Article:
To those people who wake up every morning ready to take on the day, how do you do it? I usually spend several minutes lying in bed upset that I regained consciousness. Sleep is the only respite I have from this repetitive, day-to-day monotony we call living. When I’m asleep, it’s like I’m switched off. Darkness and quiet. No thoughts, no dreams (that I remember), no acknowledgement of perceiving anything, just quiet blackness. And then… I wake up and that is all dashed to pieces. I’m switched on again. Bombarded by experiences and thoughts. Conscious of my breathing in and out.
I know what you’re saying: “you have a shitty job and no family, nothing to look forward to in the morning,” but I think it’s lower order than that. I’m not saying I don’t have a shitty job, I do… but to my way of thinking, all jobs are shitty. Merely trading your time for money that you just roll over into the bare act of living because you don’t have time for anything else (thanks to your job) makes all jobs shitty. The fact that society is based on a job system of economics – the mere fact that there are things like societies and economies renders things like jobs shitty. They all fit into the same absurd, meaningless, repetitive machine.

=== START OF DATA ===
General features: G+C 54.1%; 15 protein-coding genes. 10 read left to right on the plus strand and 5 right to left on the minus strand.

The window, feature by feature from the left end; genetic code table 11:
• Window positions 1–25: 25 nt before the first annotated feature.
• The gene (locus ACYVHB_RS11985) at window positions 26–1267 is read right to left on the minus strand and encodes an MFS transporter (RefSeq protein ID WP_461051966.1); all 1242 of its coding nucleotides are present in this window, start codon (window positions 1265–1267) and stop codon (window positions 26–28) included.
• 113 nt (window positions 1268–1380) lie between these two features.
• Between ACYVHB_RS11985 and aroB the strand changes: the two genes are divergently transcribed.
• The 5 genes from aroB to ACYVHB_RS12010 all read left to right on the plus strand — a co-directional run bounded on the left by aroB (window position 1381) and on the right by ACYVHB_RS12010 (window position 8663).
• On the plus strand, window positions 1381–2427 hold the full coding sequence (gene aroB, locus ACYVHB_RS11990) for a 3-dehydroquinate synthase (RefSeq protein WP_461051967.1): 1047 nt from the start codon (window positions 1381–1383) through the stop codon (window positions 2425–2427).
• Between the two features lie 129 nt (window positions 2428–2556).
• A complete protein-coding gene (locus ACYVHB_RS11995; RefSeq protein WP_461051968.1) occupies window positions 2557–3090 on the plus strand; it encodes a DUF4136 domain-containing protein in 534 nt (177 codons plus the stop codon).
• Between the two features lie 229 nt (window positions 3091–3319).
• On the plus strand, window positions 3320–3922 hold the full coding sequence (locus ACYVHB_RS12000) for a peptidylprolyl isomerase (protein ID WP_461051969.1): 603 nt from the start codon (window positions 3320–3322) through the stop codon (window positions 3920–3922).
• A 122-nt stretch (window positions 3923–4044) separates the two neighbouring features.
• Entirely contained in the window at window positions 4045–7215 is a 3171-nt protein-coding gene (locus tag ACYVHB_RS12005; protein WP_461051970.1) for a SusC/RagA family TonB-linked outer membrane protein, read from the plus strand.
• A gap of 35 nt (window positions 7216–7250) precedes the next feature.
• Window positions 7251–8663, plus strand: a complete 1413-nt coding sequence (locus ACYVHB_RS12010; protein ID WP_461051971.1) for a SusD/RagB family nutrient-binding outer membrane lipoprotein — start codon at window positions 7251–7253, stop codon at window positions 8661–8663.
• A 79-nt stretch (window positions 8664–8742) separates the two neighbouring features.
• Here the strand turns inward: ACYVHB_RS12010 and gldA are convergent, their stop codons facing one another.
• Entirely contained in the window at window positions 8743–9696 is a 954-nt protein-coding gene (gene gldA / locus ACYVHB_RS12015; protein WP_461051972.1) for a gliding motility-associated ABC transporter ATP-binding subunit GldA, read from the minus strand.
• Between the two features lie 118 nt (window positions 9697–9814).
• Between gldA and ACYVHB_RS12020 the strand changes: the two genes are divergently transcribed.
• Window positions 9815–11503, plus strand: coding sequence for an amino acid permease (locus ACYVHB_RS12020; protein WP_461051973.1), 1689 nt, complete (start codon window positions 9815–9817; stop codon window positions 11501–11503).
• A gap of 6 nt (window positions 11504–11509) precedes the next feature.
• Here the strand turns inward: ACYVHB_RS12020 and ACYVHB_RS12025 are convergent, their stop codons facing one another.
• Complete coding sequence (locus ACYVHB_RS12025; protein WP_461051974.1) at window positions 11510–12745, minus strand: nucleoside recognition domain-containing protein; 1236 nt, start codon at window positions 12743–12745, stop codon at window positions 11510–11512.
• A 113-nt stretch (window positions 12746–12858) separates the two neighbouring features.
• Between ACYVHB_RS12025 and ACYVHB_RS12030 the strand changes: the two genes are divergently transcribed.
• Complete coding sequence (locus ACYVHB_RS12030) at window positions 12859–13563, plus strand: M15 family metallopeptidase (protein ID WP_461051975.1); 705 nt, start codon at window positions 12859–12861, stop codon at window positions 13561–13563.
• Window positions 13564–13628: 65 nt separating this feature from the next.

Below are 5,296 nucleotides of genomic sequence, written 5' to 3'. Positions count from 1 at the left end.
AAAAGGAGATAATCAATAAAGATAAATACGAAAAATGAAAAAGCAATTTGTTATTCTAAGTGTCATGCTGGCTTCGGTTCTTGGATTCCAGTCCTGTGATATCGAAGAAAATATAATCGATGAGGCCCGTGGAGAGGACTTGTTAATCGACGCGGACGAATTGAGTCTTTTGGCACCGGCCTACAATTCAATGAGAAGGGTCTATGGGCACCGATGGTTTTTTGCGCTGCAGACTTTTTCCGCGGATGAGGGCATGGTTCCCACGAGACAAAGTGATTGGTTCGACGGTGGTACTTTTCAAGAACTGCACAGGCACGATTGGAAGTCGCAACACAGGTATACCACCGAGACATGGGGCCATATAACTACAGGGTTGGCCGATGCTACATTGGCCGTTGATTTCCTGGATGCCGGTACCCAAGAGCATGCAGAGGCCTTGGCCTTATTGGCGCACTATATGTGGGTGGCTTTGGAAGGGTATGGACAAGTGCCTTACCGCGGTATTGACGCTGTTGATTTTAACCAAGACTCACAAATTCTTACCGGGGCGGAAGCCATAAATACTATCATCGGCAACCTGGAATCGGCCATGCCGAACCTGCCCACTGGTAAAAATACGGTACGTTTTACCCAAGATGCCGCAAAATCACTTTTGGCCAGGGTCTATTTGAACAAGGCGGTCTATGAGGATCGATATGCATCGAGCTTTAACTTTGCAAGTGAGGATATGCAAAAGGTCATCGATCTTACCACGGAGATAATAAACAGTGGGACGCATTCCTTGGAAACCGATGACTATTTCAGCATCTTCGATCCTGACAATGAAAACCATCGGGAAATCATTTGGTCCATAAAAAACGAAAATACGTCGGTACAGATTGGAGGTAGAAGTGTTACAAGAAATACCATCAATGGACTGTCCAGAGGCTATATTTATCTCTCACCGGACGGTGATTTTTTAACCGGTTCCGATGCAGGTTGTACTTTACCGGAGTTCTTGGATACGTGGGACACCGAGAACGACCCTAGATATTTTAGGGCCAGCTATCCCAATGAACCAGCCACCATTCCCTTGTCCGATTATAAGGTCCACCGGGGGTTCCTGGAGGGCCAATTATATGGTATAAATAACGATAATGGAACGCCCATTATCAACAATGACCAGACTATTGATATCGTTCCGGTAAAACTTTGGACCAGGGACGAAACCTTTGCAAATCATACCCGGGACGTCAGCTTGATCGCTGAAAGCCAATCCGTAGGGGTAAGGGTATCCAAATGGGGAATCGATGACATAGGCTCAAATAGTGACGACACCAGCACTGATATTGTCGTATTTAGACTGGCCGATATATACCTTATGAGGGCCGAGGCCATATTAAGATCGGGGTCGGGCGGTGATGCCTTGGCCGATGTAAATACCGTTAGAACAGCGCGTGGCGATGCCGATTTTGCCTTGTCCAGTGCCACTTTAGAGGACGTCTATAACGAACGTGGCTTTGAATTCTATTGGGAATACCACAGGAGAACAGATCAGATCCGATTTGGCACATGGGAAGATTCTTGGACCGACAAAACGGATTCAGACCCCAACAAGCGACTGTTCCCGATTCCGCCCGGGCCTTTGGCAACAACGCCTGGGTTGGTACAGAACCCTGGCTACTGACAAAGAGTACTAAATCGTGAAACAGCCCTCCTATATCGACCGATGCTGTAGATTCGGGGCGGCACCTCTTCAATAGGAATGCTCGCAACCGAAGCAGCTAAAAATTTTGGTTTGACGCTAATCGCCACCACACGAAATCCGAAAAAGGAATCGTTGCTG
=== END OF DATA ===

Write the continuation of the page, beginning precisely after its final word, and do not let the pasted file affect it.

Digression aside though, my complaint is a lower order than say jobs, or families, and certainly something as complex as society or the economy. What I’m saying is that the activity of living in itself is sort of a prison of monotony. Day in and day out, the activity of being alive grinds oppressively into your mind. Respiring, eating, excreting, sleeping, waking, rinse, repeat. Every day gets absorbed into every other day until they all become one entity (which technically speaking, they are. A “day” is a made up measurement of time. Technically, it’s been the same “day” since the earth first formed and the sun first shone on it). “Same shit, different day.” Bullshit. Same shit, same day. Thousands of wake/sleep cycles in a human lifetime. Thousands of mastications. Thousands of pointless, forgotten conversations. Hundreds of thousands of breaths and heartbeats. Thousands of hours spent viewing the same surroundings, waiting for something different to happen. Filling your time with pointless activities, like a job, or reading, watching TV, playing games, having sex, all so you can try and distract yourself from the utterly hellish experience that is consciousness.
Sartre thought Hell was other people, and to some extent that’s true, but I think it’s much more accurate to say is that Hell is the activity of being alive.